Finally, I’d like to encourage you all to think about what LLNE means to you as you go through your year. What do you value most about LLNE? Is it the community? Educational opportunities? The services we provide, like service committee projects and LRIP? I most value our membership – your creativity, your dedication, and your supportiveness with each other. I hope that as we go through this next year together, no matter what changes this year brings, we can all consider what makes LLNE special and hold space for that uniqueness.
Thanks to all who donated at the LLNE-SNELLA Spring 2022 meeting! The LLNE Service Committee partnered with the Lillian Goldman Law Library’s Books-to-Prison Project, an initiative spearheaded by Julian Aiken, Yale Law Library’s Assistant Director for Access and Faculty Services. Donations of new or like-new paperbacks (fiction or popular non-fiction) as well as recent law books help the project establish libraries in jails and prisons across Connecticut. The Project has also provided books to domestic violence shelters and will be working to expand outreach to additional local community programs.
Members had the opportunity to donate books to the Books-to-Prison Project either during the 2022 LLNE-SNELLA Spring Meeting at Yale Law School, by mail if they could not attend the meeting, or through donating e-gift vouchers to a local Connecticut bookstore. Through the generosity of LLNE-SNELLA members, the Books-to-Prison Project has so far received a total of 34 books and $200 in gift vouchers!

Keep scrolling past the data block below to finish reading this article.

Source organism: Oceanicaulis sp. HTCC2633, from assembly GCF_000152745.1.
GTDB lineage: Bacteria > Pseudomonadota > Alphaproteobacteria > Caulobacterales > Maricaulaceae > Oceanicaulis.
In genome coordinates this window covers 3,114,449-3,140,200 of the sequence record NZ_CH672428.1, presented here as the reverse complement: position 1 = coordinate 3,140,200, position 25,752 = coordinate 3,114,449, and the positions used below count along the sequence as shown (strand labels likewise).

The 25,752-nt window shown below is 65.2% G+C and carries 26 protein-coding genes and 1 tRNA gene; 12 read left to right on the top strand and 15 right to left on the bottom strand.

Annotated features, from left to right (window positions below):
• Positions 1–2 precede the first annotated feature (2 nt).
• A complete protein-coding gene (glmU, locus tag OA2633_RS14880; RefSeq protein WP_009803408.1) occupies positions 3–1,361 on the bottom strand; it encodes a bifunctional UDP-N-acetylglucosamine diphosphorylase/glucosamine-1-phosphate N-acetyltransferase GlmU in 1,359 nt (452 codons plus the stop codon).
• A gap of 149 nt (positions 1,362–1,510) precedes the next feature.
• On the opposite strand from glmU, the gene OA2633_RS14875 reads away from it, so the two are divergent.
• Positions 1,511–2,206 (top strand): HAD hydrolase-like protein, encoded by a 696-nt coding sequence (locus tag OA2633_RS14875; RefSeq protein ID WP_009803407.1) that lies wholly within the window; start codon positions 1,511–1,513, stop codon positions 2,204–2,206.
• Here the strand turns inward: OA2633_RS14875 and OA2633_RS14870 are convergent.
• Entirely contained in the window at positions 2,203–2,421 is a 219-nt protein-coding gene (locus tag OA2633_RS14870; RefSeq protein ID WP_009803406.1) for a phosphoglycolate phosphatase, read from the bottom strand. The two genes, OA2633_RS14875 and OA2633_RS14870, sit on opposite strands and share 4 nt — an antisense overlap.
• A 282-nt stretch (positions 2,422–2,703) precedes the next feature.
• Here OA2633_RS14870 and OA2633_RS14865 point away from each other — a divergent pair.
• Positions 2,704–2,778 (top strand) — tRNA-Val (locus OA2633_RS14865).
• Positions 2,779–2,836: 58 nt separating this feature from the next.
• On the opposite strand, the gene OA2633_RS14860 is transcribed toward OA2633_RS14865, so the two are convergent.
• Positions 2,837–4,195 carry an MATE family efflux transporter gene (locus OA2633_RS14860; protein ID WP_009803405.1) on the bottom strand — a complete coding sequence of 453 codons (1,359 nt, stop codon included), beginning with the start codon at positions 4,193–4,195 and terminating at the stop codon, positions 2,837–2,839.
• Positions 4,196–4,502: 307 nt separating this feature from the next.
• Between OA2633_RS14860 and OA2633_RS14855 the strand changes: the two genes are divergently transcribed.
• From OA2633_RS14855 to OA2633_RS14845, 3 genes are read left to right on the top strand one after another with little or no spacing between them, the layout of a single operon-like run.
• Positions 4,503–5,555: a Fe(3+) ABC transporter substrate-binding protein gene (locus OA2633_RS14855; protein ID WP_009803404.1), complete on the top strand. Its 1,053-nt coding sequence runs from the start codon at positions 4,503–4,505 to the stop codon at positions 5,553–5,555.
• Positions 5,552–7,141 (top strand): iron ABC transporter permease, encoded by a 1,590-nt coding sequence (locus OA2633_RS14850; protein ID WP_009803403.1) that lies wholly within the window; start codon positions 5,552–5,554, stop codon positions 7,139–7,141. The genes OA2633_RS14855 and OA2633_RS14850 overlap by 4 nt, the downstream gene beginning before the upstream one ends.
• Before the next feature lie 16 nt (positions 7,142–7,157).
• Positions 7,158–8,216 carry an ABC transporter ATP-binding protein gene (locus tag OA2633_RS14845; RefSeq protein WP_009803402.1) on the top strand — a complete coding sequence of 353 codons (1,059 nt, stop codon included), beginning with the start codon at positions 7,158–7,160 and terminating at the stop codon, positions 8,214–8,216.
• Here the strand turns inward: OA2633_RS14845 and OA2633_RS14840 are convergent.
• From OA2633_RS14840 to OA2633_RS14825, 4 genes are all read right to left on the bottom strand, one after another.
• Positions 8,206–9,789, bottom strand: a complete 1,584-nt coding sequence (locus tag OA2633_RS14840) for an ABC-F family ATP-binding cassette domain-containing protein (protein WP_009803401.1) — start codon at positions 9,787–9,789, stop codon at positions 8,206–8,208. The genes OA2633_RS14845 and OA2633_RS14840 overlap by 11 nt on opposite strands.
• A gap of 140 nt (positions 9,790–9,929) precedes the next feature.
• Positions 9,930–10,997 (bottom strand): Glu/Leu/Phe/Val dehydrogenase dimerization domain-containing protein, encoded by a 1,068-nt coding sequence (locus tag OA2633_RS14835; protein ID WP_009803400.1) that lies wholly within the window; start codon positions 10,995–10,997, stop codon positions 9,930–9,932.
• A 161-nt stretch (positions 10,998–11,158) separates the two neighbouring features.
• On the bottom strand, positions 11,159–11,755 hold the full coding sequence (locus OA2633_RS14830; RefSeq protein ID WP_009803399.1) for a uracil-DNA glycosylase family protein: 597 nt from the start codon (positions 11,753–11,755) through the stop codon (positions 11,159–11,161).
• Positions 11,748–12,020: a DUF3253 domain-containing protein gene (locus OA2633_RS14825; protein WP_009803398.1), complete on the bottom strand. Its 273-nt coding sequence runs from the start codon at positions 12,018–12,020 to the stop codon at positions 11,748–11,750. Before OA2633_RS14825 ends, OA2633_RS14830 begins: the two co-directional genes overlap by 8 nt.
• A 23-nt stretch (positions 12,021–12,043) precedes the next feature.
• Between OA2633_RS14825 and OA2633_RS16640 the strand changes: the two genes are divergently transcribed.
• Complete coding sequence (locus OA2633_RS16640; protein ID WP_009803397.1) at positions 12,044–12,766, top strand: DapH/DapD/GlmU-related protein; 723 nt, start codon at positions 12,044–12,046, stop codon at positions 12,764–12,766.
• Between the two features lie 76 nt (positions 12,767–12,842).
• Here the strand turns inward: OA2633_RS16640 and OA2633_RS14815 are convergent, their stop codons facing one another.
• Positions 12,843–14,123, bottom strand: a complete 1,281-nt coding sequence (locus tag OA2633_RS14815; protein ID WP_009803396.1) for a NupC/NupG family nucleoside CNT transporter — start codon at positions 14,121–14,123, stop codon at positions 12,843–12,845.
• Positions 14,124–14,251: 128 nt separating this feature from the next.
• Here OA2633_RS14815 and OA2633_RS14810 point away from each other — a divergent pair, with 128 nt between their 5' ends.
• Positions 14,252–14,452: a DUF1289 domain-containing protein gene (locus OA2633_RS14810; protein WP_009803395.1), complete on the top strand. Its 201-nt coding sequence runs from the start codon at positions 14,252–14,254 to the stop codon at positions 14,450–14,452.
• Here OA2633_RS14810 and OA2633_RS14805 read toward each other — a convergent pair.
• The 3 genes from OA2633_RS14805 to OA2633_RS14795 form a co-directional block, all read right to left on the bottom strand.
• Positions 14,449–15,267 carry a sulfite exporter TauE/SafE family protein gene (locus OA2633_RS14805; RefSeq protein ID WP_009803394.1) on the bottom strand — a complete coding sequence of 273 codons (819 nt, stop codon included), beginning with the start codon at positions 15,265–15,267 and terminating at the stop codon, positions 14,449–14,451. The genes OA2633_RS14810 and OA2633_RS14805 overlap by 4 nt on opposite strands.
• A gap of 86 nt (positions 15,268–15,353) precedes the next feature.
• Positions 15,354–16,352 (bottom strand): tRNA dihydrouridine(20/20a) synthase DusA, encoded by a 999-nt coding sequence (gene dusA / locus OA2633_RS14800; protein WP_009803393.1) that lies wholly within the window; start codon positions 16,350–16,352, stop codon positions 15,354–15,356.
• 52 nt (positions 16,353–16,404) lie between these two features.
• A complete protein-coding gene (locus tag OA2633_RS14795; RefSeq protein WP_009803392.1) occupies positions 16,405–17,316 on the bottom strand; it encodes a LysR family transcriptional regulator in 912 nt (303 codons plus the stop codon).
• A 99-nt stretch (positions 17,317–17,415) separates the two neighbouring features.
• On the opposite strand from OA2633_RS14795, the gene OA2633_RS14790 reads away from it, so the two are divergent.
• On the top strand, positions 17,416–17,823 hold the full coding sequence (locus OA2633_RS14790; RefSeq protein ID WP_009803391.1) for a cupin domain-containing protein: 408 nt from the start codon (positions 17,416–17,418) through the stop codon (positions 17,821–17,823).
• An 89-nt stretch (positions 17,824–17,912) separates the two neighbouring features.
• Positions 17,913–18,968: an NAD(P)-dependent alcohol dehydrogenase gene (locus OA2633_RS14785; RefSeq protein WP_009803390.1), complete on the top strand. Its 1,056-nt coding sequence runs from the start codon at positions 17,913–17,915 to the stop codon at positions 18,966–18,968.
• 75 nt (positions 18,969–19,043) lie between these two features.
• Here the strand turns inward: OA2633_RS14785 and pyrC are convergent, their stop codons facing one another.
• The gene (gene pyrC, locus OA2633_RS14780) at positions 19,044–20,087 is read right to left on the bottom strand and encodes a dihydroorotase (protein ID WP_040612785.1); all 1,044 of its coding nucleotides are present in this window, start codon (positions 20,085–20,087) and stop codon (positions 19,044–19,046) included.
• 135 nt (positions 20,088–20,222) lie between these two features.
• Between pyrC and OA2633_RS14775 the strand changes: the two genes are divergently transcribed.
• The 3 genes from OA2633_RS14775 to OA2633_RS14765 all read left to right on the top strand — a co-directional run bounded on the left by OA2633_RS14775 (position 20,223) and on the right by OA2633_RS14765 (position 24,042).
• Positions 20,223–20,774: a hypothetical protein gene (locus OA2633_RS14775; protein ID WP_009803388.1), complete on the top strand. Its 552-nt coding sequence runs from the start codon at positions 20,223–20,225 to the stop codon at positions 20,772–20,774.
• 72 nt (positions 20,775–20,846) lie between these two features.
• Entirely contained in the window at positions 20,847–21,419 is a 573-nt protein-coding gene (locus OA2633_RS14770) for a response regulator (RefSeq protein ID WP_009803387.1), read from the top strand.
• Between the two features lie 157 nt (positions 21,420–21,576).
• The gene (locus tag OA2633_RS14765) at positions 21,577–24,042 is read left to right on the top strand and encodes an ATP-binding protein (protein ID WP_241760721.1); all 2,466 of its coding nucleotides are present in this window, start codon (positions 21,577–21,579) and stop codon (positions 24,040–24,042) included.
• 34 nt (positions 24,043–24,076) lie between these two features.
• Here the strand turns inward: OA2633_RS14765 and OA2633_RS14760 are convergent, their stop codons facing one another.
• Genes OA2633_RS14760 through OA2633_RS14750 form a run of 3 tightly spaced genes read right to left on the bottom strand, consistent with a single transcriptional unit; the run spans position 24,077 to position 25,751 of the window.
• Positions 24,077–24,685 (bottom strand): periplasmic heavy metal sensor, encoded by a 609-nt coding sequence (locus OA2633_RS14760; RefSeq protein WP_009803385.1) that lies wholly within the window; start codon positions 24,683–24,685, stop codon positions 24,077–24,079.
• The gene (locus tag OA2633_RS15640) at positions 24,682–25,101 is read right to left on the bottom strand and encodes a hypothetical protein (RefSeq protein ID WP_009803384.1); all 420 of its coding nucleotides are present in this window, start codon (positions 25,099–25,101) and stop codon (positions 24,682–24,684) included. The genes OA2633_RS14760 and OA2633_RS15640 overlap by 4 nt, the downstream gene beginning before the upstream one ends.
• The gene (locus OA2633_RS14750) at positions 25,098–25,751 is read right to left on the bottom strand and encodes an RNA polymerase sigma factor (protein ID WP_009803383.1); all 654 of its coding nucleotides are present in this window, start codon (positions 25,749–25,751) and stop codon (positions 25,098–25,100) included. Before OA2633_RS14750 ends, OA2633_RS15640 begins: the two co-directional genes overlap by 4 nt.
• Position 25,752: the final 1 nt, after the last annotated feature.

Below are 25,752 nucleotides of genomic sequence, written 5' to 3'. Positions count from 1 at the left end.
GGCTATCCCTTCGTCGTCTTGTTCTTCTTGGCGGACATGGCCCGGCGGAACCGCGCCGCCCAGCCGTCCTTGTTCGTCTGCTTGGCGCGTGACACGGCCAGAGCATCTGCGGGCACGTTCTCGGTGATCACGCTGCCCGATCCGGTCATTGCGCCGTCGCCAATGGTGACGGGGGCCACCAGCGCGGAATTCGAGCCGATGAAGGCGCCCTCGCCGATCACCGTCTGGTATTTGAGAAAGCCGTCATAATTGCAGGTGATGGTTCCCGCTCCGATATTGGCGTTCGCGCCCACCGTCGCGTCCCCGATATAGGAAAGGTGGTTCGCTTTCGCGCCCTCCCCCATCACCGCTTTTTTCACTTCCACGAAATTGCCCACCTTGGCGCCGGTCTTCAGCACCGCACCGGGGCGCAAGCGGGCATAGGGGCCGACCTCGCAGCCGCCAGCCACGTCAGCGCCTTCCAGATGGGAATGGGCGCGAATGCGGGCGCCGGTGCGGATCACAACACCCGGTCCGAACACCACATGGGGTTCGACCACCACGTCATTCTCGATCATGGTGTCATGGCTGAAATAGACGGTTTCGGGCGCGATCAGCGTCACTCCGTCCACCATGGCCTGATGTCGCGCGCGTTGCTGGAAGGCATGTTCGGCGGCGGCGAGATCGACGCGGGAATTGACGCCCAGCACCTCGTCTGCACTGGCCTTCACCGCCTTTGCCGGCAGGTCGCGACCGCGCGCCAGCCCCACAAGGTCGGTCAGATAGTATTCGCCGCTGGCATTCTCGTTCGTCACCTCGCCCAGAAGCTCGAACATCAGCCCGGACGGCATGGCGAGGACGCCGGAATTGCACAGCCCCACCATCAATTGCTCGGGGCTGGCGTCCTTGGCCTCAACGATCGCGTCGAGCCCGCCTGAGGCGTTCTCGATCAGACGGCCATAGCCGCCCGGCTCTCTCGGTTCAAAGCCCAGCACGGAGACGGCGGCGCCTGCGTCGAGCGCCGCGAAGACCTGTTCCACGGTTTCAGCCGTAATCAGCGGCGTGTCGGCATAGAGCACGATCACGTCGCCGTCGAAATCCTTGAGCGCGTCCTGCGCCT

It’s never too late to make a donation! If you’d like to donate books to the Project, they can be mailed to:
We have one more panelist to feature before the Spring Meeting tomorrow. Yasmin Sokkar Harker is Student Liaison Librarian and Law Library Professor at CUNY Law. Her research interests include legal research pedagogy, critical information literacy, legal research and social justice, and information access issues. Read below for a more about Yasmin:
1. Tell us a fun fact about yourself! I participate I am in a book club that focuses on post apocalyptic science fiction.
2. Do you have any pets? Two cats.
3. What is your favorite hobby? Reading fantasy and science fiction, trying and failing to become fluent in a second language.